Genetic discoveries over the past 25 years have substantially advanced understanding of both rare and common diseases, furthering the development of treatment and prevention for ailments ranging from inflammatory bowel diseases to diabetes, according to a study published in Nature in January.
The paper, titled “A brief history of human disease genetics,” reviews breakthroughs in the association of specific genes with particular disorders, progress mostly driven by advances in technology and analytical approaches. The study also provides a framework for medical innovation to improve clinical care in the field.
“The future of medicine will increasingly focus on delivering care that is tailored to an individual’s genetic makeup and patterns,” says Judy H. Cho, MD, Dean of Translational Genetics at the Icahn School of Medicine at Mount Sinai, Director of The Charles Bronfman Institute for Personalized Medicine, and a co-author of the report. “Applying this knowledge will help us to enhance personalized health and medicine for patients at The Mount Sinai Hospital now and for years to come.”
The study tracks advances in genomics over the past two decades through better technology, expanded access to vast and diverse data, and the development of other foundational resources and tools. The researchers also note the evolution of how diseases were discovered and identified.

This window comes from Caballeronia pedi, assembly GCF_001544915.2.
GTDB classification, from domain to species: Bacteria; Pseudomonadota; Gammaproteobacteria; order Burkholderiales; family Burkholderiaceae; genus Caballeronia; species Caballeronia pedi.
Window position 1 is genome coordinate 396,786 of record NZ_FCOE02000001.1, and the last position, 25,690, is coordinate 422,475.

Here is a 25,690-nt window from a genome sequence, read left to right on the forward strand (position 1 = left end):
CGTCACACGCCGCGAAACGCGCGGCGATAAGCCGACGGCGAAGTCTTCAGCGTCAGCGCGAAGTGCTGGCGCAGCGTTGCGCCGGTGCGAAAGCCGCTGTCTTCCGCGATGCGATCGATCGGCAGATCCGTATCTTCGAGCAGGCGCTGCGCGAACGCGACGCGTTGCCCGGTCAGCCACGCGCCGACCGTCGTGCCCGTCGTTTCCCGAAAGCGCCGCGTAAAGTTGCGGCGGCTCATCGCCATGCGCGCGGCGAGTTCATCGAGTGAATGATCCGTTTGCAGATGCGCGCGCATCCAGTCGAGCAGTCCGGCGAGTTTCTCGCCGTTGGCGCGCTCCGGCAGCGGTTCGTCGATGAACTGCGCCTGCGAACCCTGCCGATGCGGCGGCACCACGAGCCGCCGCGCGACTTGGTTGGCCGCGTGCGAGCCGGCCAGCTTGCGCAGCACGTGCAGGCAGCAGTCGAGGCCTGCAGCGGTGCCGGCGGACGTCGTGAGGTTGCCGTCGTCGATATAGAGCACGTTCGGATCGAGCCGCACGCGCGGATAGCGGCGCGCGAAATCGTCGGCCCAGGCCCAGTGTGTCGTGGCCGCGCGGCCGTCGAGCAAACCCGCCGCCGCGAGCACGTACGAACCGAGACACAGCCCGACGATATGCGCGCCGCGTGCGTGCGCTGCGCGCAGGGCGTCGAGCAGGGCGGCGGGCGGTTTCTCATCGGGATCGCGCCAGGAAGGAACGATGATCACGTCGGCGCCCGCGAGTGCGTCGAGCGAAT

Another major advancement is the increasing availability of large prospective population-based cohorts, known as biobanks. These biobanks often include tissue samples from individuals of many ethnic backgrounds and provide access to a wide range of demographic, clinical, and lifestyle data. The study finds that systematic approaches to data sharing, such as global collaborative networks, are critical in characterizing new disorders.
Today, genetic testing for individuals with symptoms and for at-risk relatives occurs routinely; it ranges from cancer screenings to noninvasive prenatal tests. But challenges remain, including the absence of evidence-based guidelines to support health care recommendations, disparities in testing across society, and the lack of experience in genomics by some health care professionals.
The researchers say the biggest task in the coming decade will be to optimize and broadly implement strategies that use human genetics to enhance understanding of health and disease, and maximize the benefits of treatment. This will require joint efforts by the industry and academia to establish:
- comprehensive inventories of genotype-phenotype relationships across populations and environments;
- proactive measures to address entrenched disparities in scientific capacity and clinical opportunities that benefit individuals and societies across the world;
- a systematic assessment of variant and gene-level function across cell types, states, and exposures;
- improved strategies for turning basic knowledge from assessments into fully developed molecular, cellular, and physiological models of disease development; and
- application of these biological insights to drive new treatment and preventive options.
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